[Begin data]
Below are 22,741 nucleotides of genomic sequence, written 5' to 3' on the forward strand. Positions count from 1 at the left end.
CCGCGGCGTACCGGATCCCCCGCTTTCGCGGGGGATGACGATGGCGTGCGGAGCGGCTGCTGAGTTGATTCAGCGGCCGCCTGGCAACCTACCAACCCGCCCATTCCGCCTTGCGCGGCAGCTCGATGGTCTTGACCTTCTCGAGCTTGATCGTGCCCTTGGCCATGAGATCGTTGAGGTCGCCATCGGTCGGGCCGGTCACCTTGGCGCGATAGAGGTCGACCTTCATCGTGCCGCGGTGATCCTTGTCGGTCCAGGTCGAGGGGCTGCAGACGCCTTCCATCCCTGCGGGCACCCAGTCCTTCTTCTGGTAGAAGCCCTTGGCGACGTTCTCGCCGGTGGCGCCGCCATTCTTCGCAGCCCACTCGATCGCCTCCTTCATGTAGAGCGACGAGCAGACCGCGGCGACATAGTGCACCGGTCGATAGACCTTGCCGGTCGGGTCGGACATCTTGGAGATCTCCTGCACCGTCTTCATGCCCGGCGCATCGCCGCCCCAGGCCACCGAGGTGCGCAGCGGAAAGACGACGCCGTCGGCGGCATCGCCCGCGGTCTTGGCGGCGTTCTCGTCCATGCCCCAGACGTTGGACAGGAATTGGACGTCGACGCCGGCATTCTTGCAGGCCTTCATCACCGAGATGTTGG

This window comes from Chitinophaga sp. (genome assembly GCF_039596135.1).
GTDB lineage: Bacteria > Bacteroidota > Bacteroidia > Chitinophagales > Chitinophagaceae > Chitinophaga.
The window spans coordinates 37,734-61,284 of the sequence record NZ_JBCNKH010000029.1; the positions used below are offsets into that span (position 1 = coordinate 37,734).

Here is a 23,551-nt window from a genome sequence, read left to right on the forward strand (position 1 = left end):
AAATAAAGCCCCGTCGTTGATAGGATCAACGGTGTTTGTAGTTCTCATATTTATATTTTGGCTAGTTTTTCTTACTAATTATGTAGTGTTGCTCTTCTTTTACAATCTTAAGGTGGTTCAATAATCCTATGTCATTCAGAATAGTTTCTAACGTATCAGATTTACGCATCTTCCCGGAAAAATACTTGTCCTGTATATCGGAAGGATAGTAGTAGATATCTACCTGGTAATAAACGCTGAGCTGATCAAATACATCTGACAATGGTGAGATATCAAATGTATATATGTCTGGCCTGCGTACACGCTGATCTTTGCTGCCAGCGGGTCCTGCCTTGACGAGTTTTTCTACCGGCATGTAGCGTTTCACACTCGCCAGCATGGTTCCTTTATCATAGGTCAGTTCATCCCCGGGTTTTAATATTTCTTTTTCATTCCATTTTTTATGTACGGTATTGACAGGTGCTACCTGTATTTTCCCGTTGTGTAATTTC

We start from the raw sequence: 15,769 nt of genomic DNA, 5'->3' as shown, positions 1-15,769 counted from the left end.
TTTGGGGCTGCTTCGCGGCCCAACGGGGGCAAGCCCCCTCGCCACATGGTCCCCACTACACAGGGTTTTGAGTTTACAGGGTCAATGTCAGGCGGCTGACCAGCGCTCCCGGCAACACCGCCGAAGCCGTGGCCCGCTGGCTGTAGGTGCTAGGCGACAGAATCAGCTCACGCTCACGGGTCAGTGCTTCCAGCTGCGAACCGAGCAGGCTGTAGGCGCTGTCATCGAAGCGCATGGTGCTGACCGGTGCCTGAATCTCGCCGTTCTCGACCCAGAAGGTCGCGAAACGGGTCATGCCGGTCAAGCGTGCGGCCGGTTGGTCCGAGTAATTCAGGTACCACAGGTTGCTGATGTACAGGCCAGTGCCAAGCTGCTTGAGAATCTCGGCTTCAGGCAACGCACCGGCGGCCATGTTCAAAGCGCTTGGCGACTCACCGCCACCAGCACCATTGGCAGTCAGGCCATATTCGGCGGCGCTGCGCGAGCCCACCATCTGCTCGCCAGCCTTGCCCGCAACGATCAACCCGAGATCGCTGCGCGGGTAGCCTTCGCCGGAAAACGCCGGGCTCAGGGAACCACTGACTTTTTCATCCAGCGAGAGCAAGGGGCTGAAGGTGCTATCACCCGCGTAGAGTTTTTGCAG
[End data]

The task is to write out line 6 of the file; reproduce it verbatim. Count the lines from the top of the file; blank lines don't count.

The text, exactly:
Here is a 23,551-nt window from a genome sequence, read left to right on the forward strand (position 1 = left end):